Think bike retail is suffering unduly? It’s not alone. Across all sectors, the UK retail industry suffered from a significant drop in footfall in April which followed a dire March. According to new figures from the British Retail Consortium, this is the worst two-month average since 2009 recessions at the height of the financial crisis.
According to the latest Springboard Footfall and Vacancies Monitor from the British Retail Consortium, footfall in April decreased by 3.3 per cent year-on-year which followed on from the six per cent plunge recorded in March.
Most regions saw a slower rate of decline, most notable being Wales, 1.5 percent, and Greater London, 2.4 per cent. However, footfall in Northern Ireland fell sharply by 7.3 per cent from -1.8 per cent the previous month, the three-month average is now -2.9 per cent, reports the BRC.
Springboard insights director Diane Wehrle said: “Much could be made of the adverse impact on April’s footfall of Easter shifting to March, but even looking at March and April together – so smoothing this out – still demonstrates that footfall has plummeted."
“A wet start to April had a dampening effect on visits across the UK’s shopping locations adding to the long-term downward in footfall resulting from changing consumer behaviour,” British Retail Consortium’s chief executive Helen Dickinson said.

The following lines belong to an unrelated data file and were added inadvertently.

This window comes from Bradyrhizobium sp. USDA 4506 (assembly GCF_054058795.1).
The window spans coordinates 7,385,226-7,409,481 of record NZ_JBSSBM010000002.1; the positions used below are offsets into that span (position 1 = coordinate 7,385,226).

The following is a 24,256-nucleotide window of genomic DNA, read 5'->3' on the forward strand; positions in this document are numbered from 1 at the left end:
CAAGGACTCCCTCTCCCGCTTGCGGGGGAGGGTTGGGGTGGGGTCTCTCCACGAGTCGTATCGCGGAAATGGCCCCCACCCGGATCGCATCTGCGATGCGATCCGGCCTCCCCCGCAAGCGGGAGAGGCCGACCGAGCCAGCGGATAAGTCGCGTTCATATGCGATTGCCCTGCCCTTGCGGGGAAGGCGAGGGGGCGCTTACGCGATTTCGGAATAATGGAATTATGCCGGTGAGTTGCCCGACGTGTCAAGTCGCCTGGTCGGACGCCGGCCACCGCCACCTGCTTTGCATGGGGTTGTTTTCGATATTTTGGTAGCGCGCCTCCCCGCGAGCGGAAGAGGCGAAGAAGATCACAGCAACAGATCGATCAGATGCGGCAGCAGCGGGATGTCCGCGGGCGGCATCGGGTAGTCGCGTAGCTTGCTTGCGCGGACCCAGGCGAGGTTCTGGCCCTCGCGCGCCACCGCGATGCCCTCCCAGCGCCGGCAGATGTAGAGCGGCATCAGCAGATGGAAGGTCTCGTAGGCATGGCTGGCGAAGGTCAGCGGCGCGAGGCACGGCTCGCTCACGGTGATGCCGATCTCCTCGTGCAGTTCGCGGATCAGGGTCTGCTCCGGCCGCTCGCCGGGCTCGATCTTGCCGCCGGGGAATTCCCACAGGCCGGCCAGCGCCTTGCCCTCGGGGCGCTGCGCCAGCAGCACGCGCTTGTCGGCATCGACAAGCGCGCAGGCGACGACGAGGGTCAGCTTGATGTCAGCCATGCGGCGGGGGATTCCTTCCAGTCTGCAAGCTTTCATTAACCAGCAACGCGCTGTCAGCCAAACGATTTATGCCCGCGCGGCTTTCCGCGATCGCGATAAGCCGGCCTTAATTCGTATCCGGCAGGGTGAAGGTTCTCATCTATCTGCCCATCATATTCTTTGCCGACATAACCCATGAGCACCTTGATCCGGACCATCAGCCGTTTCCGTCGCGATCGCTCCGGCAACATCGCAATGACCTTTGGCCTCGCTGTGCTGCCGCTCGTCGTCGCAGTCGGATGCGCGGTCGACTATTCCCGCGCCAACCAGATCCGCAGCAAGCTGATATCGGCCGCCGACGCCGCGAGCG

“That shift in the way we shop, coupled with a highly challenging business environment, is having a significant impact on the nation’s high streets – in April nearly one in ten shops in town centres was vacant.
“While these figures highlight the difficulties faced by retailers, they also point to the evolution of the industry. Retailers are embracing changing customer behaviour and adapting to a challenging environment by rebalancing investment in physical and digital infrastructure."
Separate figures from Visa show overall consumer spending down two per cent in April.